In the spring Kaloko News we introduced our new School Sanitation Programme. It’s now underway and working to reduce the impact that poor sanitation can have on education and health, particularly for girls.
Since the end of the rains in April the team in Zambia has been working with Bwembelelo School to implement the school sanitation project. This has involved building toilets and providing handwashing facilities, but also engaging the teachers, parents and students in the project. This ‘community mobilisation’ phase is particularly important as, even if the idea originated from the school and the senior staff are fully behind the idea, the project will only reach its potential benefit if all the ‘stakeholders’ are interested and engaged.
There are 444 pupils at Bwembelelo, with 105 girls aged above 12, and average attendance is noticeably lower for girls. It is difficult to find full information about the causes of absenteeism but a significant percentage of girls reportedly do not attend due to diarrhoeal diseases and also a lack of sanitary wear during their monthly period.
The Kaloko team interviewed two of the girls. Maggie, at 16 is one of the older children in the school, a peer-leader and influencer who has been attending for nine years. She explained that she feels uncomfortable studying without changing pads and so she regularly misses four days of school a month. Mercy is 13, was orphaned at a young age, and has grown up with her widowed grandmother. Earlier this year she started experiencing monthly periods and feels extremely embarrassed being at school for three days of the month so stays at home.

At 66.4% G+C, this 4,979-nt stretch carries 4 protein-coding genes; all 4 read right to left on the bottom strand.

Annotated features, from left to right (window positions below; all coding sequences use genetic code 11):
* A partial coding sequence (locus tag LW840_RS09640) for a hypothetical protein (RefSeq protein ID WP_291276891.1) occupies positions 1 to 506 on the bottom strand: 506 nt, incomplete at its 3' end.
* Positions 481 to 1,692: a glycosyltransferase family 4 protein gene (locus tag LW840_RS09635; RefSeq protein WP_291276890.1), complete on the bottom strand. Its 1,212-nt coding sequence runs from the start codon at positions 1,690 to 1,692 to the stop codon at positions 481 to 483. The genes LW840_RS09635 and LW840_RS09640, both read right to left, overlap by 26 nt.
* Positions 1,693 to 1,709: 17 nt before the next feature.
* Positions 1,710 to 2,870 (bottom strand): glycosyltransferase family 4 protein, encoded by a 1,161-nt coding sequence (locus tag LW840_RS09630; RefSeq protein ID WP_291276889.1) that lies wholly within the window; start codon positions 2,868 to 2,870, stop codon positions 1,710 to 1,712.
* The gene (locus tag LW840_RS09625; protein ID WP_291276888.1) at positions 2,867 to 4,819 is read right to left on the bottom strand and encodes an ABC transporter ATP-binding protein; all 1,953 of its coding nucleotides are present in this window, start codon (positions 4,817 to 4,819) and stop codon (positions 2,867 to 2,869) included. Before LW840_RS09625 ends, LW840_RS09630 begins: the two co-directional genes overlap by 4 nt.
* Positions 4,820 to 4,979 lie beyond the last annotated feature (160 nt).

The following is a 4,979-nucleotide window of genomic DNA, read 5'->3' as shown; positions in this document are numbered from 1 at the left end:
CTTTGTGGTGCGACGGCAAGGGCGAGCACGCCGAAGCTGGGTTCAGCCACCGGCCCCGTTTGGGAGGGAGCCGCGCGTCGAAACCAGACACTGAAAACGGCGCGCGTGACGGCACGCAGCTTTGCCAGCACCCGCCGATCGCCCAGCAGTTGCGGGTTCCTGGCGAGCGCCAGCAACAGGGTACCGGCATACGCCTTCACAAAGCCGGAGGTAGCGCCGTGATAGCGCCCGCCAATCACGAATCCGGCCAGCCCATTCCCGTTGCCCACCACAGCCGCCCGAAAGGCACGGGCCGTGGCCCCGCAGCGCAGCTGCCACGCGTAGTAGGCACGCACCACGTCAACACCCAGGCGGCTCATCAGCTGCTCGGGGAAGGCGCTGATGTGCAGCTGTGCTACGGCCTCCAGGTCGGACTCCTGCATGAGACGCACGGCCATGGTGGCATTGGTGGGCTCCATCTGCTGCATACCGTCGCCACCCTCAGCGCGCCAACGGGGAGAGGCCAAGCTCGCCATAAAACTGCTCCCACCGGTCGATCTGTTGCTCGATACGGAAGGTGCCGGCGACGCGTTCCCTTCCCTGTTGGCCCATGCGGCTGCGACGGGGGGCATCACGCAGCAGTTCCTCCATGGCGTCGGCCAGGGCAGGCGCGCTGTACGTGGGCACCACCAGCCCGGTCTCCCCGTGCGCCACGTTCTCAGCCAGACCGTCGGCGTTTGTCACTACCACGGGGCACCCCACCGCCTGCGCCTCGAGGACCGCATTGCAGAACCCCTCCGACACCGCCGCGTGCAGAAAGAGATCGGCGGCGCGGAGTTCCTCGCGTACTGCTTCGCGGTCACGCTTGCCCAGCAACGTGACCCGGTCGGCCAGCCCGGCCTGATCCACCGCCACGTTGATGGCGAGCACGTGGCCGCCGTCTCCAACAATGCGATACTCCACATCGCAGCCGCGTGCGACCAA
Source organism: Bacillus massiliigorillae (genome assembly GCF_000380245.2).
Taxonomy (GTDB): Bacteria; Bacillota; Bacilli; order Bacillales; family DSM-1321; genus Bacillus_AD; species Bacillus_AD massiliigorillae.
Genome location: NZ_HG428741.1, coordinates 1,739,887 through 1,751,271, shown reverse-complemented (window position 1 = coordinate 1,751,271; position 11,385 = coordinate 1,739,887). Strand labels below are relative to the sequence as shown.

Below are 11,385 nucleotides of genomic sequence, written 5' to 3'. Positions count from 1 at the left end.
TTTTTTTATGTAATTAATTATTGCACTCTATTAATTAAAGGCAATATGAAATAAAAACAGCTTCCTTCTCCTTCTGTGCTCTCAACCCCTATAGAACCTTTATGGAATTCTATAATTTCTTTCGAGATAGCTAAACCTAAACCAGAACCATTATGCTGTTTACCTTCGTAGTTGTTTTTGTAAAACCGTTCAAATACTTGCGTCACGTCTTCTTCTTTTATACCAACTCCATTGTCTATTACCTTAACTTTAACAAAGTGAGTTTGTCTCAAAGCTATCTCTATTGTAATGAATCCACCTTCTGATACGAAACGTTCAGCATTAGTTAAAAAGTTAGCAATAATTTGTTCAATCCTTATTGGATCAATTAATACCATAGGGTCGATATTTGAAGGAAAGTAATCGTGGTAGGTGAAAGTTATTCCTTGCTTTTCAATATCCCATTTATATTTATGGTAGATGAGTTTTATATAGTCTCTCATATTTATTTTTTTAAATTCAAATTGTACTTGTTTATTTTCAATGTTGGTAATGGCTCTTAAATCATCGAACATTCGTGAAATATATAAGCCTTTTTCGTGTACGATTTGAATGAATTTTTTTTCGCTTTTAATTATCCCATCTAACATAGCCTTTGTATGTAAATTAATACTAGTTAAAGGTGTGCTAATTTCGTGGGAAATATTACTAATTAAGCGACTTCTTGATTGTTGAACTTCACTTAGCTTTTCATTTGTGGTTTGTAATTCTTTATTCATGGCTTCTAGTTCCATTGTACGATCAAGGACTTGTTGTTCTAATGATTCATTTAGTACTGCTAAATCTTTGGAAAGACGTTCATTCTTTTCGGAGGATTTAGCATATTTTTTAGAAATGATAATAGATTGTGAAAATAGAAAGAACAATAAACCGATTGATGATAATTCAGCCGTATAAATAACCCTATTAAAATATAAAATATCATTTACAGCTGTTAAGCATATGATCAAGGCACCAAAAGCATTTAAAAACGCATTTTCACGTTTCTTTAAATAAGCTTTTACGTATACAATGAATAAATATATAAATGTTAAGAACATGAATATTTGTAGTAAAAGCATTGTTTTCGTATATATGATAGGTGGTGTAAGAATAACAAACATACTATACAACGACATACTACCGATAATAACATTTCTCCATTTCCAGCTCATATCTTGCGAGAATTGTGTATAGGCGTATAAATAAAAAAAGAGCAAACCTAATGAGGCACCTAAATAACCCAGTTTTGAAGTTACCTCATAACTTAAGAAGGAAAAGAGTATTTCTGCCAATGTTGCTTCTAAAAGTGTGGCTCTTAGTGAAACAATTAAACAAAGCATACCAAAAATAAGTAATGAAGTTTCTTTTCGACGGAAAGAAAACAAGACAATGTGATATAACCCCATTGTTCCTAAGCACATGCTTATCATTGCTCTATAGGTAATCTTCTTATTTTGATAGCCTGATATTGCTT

Both girls are optimistic about the difference that this programme is going to make to their attendance and hope that their exam results will benefit.
Generous additional donations from supporters since the last Kaloko News, including Judith Darmady and Aymer Arts, have allowed us to expand the programme further and we are looking forward to extending the project to another school in 2018.
In July, sixth form students from Varndean College in Brighton were involved in the project, helping with latrine construction, the distribution of sanitation materials and peer to peer learning with pupils at the school.